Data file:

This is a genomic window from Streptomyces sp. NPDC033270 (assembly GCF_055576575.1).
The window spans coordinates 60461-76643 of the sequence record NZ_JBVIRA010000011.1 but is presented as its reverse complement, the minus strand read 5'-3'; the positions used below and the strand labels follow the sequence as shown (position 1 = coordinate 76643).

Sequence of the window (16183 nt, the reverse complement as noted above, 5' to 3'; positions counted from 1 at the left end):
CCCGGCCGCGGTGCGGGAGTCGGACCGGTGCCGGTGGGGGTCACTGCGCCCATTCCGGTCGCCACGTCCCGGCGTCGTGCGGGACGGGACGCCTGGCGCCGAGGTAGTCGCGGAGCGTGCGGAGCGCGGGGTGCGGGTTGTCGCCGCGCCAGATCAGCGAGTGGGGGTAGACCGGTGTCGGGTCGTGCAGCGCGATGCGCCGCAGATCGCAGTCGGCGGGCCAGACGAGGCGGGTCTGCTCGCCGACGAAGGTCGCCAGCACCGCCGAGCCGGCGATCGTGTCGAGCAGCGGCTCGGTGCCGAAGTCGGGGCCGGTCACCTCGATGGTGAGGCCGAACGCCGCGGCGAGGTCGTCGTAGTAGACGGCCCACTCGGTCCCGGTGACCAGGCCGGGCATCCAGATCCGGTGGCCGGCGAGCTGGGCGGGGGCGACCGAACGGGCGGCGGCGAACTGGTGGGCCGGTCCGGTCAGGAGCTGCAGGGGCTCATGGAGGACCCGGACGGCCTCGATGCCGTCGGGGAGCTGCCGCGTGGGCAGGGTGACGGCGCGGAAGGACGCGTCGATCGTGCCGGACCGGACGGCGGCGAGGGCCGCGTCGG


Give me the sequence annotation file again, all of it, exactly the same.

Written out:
This is a genomic window from Streptomyces sp. NPDC033270 (assembly GCF_055576575.1).
The window spans coordinates 60461-76643 of the sequence record NZ_JBVIRA010000011.1 but is presented as its reverse complement, the minus strand read 5'-3'; the positions used below and the strand labels follow the sequence as shown (position 1 = coordinate 76643).

Sequence of the window (16183 nt, the reverse complement as noted above, 5' to 3'; positions counted from 1 at the left end):
CCCGGCCGCGGTGCGGGAGTCGGACCGGTGCCGGTGGGGGTCACTGCGCCCATTCCGGTCGCCACGTCCCGGCGTCGTGCGGGACGGGACGCCTGGCGCCGAGGTAGTCGCGGAGCGTGCGGAGCGCGGGGTGCGGGTTGTCGCCGCGCCAGATCAGCGAGTGGGGGTAGACCGGTGTCGGGTCGTGCAGCGCGATGCGCCGCAGATCGCAGTCGGCGGGCCAGACGAGGCGGGTCTGCTCGCCGACGAAGGTCGCCAGCACCGCCGAGCCGGCGATCGTGTCGAGCAGCGGCTCGGTGCCGAAGTCGGGGCCGGTCACCTCGATGGTGAGGCCGAACGCCGCGGCGAGGTCGTCGTAGTAGACGGCCCACTCGGTCCCGGTGACCAGGCCGGGCATCCAGATCCGGTGGCCGGCGAGCTGGGCGGGGGCGACCGAACGGGCGGCGGCGAACTGGTGGGCCGGTCCGGTCAGGAGCTGCAGGGGCTCATGGAGGACCCGGACGGCCTCGATGCCGTCGGGGAGCTGCCGCGTGGGCAGGGTGACGGCGCGGAAGGACGCGTCGATCGTGCCGGACCGGACGGCGGCGAGGGCCGCGTCGG